"We lived luxuriously in comfortable tents and log huts," one Fort Donelson soldier wrote in the more tranquil days before cold weather set in and the armies clashed. Besides rations of flour, fresh and cured meats, sugar, and coffee, every boat brought boxes from home filled with things a farm or store could provide, including uniforms and clothing. The reconstructed log hut represents the approximately 400 huts built for the fort's garrison by soldiers and slave laborers as living quarters, some 100 of them inside the 15-acre fort. When winter came, these crude huts with their canvas roofs made from tents and their fireplaces made from stone, stick, and mud, warded off the wind, rain, and snow, and kept many Confederates from freezing to death. Most of the thousands of soldiers who arrived before the battle were housed in tents or slept beneath a blanket on the ground, and suffered terribly in the bitter February cold.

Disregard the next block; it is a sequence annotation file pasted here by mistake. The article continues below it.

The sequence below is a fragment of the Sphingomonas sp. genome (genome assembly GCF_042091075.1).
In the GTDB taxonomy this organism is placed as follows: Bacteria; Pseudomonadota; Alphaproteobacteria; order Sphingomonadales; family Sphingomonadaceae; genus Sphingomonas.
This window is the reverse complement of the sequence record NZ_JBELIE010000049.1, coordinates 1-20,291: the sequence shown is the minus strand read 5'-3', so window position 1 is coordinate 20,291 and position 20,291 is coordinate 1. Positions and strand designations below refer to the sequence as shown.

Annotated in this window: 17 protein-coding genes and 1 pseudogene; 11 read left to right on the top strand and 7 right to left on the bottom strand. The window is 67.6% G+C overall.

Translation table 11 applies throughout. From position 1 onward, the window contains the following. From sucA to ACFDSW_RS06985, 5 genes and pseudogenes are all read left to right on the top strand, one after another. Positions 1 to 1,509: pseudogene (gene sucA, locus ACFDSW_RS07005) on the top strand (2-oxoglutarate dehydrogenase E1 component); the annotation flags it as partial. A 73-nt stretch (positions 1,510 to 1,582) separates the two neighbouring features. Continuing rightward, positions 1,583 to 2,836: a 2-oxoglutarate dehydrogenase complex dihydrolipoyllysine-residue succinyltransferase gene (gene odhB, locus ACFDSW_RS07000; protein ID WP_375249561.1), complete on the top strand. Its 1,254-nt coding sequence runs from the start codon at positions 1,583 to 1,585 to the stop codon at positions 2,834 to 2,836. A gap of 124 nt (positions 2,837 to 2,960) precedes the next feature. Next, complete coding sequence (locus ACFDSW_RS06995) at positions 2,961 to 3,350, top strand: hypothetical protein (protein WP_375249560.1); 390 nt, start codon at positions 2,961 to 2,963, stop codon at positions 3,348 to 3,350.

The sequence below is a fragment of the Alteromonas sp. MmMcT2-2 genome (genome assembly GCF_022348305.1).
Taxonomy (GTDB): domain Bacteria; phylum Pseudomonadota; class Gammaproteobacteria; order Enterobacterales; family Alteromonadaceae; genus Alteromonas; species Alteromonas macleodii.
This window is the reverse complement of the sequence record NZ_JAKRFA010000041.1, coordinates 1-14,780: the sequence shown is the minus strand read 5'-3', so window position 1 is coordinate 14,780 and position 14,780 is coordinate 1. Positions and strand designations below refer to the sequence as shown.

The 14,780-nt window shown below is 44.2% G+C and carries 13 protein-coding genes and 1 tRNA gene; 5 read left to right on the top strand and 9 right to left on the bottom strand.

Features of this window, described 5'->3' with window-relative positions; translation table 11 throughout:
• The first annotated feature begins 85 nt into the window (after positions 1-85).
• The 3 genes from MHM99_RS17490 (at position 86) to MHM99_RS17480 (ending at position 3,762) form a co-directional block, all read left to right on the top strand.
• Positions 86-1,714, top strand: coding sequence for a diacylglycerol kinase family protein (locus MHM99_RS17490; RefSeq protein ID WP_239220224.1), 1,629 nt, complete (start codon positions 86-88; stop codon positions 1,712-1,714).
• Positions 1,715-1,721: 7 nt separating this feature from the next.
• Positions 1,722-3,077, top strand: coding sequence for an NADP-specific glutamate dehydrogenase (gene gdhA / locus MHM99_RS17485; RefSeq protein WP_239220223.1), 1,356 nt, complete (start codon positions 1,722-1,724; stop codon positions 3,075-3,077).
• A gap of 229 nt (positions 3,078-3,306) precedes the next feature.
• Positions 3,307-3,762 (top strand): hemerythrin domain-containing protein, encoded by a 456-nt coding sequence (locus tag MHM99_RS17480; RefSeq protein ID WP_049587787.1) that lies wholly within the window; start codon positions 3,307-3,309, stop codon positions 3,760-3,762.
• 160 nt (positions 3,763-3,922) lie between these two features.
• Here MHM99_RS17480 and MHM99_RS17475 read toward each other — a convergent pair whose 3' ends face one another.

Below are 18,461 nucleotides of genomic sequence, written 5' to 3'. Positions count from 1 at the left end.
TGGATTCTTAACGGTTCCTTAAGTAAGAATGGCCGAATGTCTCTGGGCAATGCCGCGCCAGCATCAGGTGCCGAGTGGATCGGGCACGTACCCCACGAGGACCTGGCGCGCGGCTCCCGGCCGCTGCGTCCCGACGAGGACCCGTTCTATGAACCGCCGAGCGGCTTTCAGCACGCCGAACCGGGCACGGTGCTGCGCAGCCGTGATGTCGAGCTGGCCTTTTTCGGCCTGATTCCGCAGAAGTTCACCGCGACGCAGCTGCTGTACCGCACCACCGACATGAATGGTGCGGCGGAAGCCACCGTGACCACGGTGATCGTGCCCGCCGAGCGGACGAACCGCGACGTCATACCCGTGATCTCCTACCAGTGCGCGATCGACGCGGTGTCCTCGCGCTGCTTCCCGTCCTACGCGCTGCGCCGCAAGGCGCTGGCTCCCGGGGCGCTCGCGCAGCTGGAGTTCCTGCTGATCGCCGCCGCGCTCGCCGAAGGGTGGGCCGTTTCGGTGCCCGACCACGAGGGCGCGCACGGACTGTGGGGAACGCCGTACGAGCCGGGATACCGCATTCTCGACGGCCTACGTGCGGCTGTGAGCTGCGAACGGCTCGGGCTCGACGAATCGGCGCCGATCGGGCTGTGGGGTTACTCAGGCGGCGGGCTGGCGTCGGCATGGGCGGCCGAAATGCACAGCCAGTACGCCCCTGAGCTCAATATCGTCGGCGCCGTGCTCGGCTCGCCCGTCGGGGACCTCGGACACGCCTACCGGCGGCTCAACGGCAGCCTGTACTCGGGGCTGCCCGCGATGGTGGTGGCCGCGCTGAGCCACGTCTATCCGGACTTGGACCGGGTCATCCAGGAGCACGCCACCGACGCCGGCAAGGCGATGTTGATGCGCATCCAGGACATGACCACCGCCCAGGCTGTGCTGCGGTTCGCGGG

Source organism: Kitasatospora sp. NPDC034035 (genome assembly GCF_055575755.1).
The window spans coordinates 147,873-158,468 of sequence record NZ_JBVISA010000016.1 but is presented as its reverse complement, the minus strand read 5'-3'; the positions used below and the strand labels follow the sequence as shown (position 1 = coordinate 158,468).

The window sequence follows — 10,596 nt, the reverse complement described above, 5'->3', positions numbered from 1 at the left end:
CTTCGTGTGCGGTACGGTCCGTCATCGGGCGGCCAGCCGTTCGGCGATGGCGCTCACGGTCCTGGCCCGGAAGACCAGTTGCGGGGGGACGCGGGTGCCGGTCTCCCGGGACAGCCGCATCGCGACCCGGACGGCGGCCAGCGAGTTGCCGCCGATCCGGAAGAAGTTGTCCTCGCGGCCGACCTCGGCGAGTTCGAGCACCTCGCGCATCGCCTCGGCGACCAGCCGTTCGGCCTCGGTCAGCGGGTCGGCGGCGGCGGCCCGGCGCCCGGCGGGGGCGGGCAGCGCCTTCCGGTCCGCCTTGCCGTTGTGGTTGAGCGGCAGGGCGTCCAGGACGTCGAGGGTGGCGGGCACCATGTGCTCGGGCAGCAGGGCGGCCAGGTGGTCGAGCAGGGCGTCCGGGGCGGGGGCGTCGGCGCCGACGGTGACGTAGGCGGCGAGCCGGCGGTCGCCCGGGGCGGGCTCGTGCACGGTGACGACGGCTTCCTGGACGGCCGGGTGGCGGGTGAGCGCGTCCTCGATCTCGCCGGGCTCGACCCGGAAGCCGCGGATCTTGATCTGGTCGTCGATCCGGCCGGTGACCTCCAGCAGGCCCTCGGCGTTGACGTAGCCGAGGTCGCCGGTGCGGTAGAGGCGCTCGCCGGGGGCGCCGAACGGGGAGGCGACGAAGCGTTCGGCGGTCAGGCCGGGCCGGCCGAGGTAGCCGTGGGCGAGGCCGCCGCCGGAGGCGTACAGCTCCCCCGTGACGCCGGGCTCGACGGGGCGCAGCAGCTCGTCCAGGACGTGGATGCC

The only known contemporary illustration of the Confederate encampment within Fort Donelson appeared in the March 17, 1862, issue of Harper's Weekly. The view is from the area occupied today by the National Cemetery.
Fort Donelson's defenders wore a wide variety of clothing, as this photograph of captured Fort Donelson soldiers shows.
Few had uniforms, most wore citizens' clothes. Many of the officers had the regular gray uniform, while others wore U.S. Army blue.
No one knows exactly what the cabins at Fort Donelson looked like, but they probably didn't differ much from those pictured here, built by Confederate soldiers of Centreville, Virginia in the winter of 1861-62.